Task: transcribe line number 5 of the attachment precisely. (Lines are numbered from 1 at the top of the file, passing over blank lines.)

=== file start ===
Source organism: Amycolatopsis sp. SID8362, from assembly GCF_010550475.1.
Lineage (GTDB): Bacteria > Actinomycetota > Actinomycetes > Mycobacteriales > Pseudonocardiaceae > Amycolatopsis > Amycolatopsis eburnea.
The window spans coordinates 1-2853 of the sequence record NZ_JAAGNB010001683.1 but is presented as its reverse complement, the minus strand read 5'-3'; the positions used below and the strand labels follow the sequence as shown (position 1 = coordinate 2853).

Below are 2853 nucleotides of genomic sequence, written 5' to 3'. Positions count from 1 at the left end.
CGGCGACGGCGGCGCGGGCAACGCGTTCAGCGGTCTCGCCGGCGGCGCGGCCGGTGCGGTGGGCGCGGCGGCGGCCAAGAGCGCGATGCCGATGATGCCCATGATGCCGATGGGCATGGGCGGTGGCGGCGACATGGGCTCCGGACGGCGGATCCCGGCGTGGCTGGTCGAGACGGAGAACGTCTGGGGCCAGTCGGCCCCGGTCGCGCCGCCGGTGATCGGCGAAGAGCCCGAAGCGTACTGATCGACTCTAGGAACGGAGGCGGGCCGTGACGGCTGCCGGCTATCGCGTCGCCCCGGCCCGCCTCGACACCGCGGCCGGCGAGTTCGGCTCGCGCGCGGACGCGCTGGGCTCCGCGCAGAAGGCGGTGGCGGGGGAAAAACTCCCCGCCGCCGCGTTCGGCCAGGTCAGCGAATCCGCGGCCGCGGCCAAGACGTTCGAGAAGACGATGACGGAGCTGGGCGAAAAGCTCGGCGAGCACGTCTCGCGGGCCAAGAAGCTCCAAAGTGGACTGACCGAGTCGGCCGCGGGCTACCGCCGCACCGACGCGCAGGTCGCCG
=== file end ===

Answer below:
CGGCGACGGCGGCGCGGGCAACGCGTTCAGCGGTCTCGCCGGCGGCGCGGCCGGTGCGGTGGGCGCGGCGGCGGCCAAGAGCGCGATGCCGATGATGCCCATGATGCCGATGGGCATGGGCGGTGGCGGCGACATGGGCTCCGGACGGCGGATCCCGGCGTGGCTGGTCGAGACGGAGAACGTCTGGGGCCAGTCGGCCCCGGTCGCGCCGCCGGTGATCGGCGAAGAGCCCGAAGCGTACTGATCGACTCTAGGAACGGAGGCGGGCCGTGACGGCTGCCGGCTATCGCGTCGCCCCGGCCCGCCTCGACACCGCGGCCGGCGAGTTCGGCTCGCGCGCGGACGCGCTGGGCTCCGCGCAGAAGGCGGTGGCGGGGGAAAAACTCCCCGCCGCCGCGTTCGGCCAGGTCAGCGAATCCGCGGCCGCGGCCAAGACGTTCGAGAAGACGATGACGGAGCTGGGCGAAAAGCTCGGCGAGCACGTCTCGCGGGCCAAGAAGCTCCAAAGTGGACTGACCGAGTCGGCCGCGGGCTACCGCCGCACCGACGCGCAGGTCGCCG